A Game of Dwarves is an interesting take on a simplified RTS exploration game in the same vein as Dungeon Keeper. Large scale management and building games have lost some of their popularity, so it is somewhat surprising that Paradox Interactive have released this title. Come on now, I’m sure more than just myself wondered how hard the Mines of Moria were to carve into stone and now we have a chance to do exactly that. A Game of Dwarves has great moments, fun surprises and represents great value, though some of its joy is marred by buggy controls and a lack of depth.
Hundreds of years ago, evil, vaguely familiar looking mages tricked the dwarves into giving up their land for the little freedom they had left. Now, the slacker Dwarf Prince has been given a grand quest by his King Father: to retake the land, drive the mages out, and bring the elves back out of hiding – no pressure at all for our dim witted and lazy protagonist.
Over the course of the 14 levels, which the developers estimate will each take about two hours to beat, there really isn’t much in terms of the story to maintain your interest. There is the odd video game or pop culture reference splashed in, but overall it is simplistic and generic. Then again, the narrative isn’t what usually draws people to games like this.
There is also a custom game mode in which each “cave” is procedurally generated, and it’s up to the prince to make it into his kingdom. This is where the exploring and exploiting parts of the game shine brightest. As the dwarves dig out chambers for building an underground city, it reveals question marks deep within the ground outlining chambers that are already there. When the wall next to a question mark is removed, the chamber opens up showing the spoils. It could be anything, from monsters guarding hordes of treasure to friendly gnomes whose home you’ve just disturbed.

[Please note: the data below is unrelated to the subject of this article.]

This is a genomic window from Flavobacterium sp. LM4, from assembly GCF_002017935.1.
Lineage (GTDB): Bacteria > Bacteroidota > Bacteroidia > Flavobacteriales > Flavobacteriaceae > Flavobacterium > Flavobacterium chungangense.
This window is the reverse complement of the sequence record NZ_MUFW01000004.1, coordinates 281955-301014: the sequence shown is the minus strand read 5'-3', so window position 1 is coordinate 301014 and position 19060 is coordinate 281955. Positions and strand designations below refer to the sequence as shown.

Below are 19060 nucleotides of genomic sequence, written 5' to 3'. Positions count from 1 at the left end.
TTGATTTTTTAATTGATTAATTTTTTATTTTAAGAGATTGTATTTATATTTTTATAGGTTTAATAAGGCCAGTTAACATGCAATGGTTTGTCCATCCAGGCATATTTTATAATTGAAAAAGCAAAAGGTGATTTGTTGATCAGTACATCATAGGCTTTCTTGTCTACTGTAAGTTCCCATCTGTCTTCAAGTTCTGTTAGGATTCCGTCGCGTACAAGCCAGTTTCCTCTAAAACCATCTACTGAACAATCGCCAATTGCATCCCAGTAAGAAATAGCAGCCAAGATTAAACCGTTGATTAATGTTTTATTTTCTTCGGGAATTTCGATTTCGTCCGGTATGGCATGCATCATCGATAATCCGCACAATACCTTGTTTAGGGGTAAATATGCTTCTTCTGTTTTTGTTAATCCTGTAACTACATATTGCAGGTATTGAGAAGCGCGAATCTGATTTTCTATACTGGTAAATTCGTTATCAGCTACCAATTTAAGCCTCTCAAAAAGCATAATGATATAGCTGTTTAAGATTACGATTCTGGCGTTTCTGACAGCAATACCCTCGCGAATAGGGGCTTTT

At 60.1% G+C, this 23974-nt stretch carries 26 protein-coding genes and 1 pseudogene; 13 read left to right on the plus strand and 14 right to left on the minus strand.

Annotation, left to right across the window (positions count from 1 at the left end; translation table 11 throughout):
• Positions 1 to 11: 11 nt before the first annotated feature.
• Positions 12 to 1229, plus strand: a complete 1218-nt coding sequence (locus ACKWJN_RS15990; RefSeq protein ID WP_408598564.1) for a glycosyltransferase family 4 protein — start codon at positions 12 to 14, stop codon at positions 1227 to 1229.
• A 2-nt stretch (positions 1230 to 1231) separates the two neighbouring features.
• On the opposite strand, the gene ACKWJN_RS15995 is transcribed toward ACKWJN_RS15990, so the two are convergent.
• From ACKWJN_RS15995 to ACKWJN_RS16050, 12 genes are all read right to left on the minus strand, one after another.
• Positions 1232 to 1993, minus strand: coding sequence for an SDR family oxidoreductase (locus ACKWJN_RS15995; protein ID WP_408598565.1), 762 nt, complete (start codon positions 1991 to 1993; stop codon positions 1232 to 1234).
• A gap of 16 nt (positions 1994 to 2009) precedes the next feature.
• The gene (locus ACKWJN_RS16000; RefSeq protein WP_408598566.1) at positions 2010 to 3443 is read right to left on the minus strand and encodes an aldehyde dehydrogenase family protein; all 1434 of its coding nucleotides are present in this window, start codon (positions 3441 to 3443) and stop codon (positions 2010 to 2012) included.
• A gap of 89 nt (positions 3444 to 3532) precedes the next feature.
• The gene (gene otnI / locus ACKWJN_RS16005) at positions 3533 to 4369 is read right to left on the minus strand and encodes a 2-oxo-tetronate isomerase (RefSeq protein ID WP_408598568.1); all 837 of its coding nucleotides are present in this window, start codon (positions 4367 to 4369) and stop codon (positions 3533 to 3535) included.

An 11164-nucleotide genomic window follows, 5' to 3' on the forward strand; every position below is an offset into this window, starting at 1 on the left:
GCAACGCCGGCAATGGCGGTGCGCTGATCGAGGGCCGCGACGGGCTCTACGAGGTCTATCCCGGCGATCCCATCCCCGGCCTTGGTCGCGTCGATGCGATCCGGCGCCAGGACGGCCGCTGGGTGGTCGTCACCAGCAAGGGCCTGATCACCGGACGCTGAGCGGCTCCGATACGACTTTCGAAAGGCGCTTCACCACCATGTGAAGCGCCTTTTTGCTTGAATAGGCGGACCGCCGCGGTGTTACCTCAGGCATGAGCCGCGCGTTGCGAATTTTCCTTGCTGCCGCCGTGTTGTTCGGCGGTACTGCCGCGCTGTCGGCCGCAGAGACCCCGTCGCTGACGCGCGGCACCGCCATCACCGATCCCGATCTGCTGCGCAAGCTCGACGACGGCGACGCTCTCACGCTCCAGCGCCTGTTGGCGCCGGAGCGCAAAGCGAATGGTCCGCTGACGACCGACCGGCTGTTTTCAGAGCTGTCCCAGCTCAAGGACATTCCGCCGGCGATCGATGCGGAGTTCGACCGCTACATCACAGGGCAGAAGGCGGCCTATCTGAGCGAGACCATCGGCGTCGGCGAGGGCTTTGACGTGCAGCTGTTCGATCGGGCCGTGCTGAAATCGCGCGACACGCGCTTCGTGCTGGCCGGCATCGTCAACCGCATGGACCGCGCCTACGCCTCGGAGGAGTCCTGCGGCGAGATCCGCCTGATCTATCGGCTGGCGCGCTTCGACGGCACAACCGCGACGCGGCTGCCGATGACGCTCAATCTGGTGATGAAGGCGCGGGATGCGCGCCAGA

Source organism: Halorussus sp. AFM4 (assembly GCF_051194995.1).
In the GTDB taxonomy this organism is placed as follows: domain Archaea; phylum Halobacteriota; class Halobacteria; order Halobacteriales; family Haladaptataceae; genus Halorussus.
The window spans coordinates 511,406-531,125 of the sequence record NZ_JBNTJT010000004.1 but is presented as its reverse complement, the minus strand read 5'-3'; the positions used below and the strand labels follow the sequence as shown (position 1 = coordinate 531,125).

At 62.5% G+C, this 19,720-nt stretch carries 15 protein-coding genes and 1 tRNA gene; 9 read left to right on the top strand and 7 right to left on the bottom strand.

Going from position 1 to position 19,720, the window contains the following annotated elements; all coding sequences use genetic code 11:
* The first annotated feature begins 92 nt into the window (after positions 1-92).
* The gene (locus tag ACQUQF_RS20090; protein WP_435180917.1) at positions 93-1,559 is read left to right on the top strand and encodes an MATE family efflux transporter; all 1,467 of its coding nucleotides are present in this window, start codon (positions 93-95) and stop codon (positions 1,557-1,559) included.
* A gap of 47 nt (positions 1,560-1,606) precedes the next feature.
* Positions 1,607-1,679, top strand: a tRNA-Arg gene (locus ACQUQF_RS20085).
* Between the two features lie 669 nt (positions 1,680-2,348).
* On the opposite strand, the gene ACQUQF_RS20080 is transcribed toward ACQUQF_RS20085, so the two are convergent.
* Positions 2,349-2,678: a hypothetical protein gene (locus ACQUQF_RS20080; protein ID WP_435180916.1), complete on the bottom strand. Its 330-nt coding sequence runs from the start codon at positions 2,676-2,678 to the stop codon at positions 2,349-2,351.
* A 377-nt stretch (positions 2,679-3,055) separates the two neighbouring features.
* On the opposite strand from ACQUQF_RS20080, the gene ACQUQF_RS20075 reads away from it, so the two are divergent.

Within the city, dwarves can be specialized to carry out specific tasks that are needed to keep the kingdom running. There are five base specialization that are pretty straight forward: diggers, workers, scholars, military, and crafters. The scholar and the military dwarves can be specialized even further, provided the technology has been unlocked and the resources needed are at hand. Though, sadly this is the end of being able to customize your peons, but the entire base is open for creativity.
The look, shape and feel of the main chamber is completely up to the user. Missing the feel of the forest, there are floor and wall tiles for that. Feeling a bit more evil and twisted, there are floor and wall tiles for that as well. Adding decorations make your dwarves happy, and happy dwarves are busy dwarves. Decorations aren’t just important for looks and happiness either, some are needed to increase how much storage space you have for the many different items needed to run the kingdom.
The game does have its flaws, mostly in how everything is controlled. The further down your kingdom and chambers go, the harder it is to keep track of where the action is happening. The camera can only view so many levels at one time, so it’s very easy to get lost within the large expanse of the map. Sometimes when trying to pan the camera around the game will glitch, sending the camera off into one direction and resulting in the screen ending up as nothing but black space. Another bug I experienced, was losing function of my middle mouse button. This controls the pan and zoom of the camera and without it things become very difficult.
The lack of multiplayer is slightly disheartening but completely understandable. After all, The dwarves don’t appear to be the kind of race that would fight among themselves right? I could see two player PVP matches, where one person is the dwarf prince and the other controls the evil mages. It isn’t necessary, as this is a single player experience, but it would have added a great deal of value to the game.
Overall, I enjoyed my time with A Game of Dwarves, and I plan on spending more time with the game. I also went into this title knowing that it was more like Dungeon Keeper than it was Dwarf Fortress. Despite it’s bugs, simplicity and generic story I find myself having a lot of fun when I’m playing. Oddly enough, a friend and I will discuss how we build our bases to get the most out of our workers and scholars. There are other titles that have more value for the price point (FTL comes to mind) but A Game of Dwarves isn’t something to just pass right over. If you are looking for a simple, easy to play RTS exploration title, definitely give this one a go.